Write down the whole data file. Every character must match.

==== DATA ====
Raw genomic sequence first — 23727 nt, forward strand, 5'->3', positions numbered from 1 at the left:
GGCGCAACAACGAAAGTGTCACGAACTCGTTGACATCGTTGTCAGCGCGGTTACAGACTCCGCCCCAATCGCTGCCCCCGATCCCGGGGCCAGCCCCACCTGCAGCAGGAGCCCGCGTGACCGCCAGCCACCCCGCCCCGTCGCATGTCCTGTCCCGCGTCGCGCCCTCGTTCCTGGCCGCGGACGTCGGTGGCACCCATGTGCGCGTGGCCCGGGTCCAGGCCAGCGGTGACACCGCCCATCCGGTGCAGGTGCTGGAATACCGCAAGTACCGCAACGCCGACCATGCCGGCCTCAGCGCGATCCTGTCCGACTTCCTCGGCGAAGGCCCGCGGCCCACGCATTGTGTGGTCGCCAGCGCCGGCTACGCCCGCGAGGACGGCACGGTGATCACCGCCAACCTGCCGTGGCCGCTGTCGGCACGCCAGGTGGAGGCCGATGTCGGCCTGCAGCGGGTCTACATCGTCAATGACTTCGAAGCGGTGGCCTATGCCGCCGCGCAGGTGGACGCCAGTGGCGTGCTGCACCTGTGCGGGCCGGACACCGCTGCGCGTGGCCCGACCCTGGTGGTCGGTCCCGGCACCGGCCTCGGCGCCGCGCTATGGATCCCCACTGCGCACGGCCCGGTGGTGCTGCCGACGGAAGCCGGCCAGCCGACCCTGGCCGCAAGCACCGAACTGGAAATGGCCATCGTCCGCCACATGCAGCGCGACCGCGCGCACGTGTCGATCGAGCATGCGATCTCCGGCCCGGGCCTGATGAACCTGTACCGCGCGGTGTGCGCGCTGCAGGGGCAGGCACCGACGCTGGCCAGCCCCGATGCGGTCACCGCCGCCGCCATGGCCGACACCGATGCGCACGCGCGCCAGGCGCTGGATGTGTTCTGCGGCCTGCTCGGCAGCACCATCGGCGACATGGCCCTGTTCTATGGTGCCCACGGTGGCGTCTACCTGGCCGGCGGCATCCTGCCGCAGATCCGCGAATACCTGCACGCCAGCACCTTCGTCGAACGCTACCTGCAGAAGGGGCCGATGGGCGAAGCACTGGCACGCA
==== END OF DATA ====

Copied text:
Raw genomic sequence first — 23727 nt, forward strand, 5'->3', positions numbered from 1 at the left:
GGCGCAACAACGAAAGTGTCACGAACTCGTTGACATCGTTGTCAGCGCGGTTACAGACTCCGCCCCAATCGCTGCCCCCGATCCCGGGGCCAGCCCCACCTGCAGCAGGAGCCCGCGTGACCGCCAGCCACCCCGCCCCGTCGCATGTCCTGTCCCGCGTCGCGCCCTCGTTCCTGGCCGCGGACGTCGGTGGCACCCATGTGCGCGTGGCCCGGGTCCAGGCCAGCGGTGACACCGCCCATCCGGTGCAGGTGCTGGAATACCGCAAGTACCGCAACGCCGACCATGCCGGCCTCAGCGCGATCCTGTCCGACTTCCTCGGCGAAGGCCCGCGGCCCACGCATTGTGTGGTCGCCAGCGCCGGCTACGCCCGCGAGGACGGCACGGTGATCACCGCCAACCTGCCGTGGCCGCTGTCGGCACGCCAGGTGGAGGCCGATGTCGGCCTGCAGCGGGTCTACATCGTCAATGACTTCGAAGCGGTGGCCTATGCCGCCGCGCAGGTGGACGCCAGTGGCGTGCTGCACCTGTGCGGGCCGGACACCGCTGCGCGTGGCCCGACCCTGGTGGTCGGTCCCGGCACCGGCCTCGGCGCCGCGCTATGGATCCCCACTGCGCACGGCCCGGTGGTGCTGCCGACGGAAGCCGGCCAGCCGACCCTGGCCGCAAGCACCGAACTGGAAATGGCCATCGTCCGCCACATGCAGCGCGACCGCGCGCACGTGTCGATCGAGCATGCGATCTCCGGCCCGGGCCTGATGAACCTGTACCGCGCGGTGTGCGCGCTGCAGGGGCAGGCACCGACGCTGGCCAGCCCCGATGCGGTCACCGCCGCCGCCATGGCCGACACCGATGCGCACGCGCGCCAGGCGCTGGATGTGTTCTGCGGCCTGCTCGGCAGCACCATCGGCGACATGGCCCTGTTCTATGGTGCCCACGGTGGCGTCTACCTGGCCGGCGGCATCCTGCCGCAGATCCGCGAATACCTGCACGCCAGCACCTTCGTCGAACGCTACCTGCAGAAGGGGCCGATGGGCGAAGCACTGGCACGCA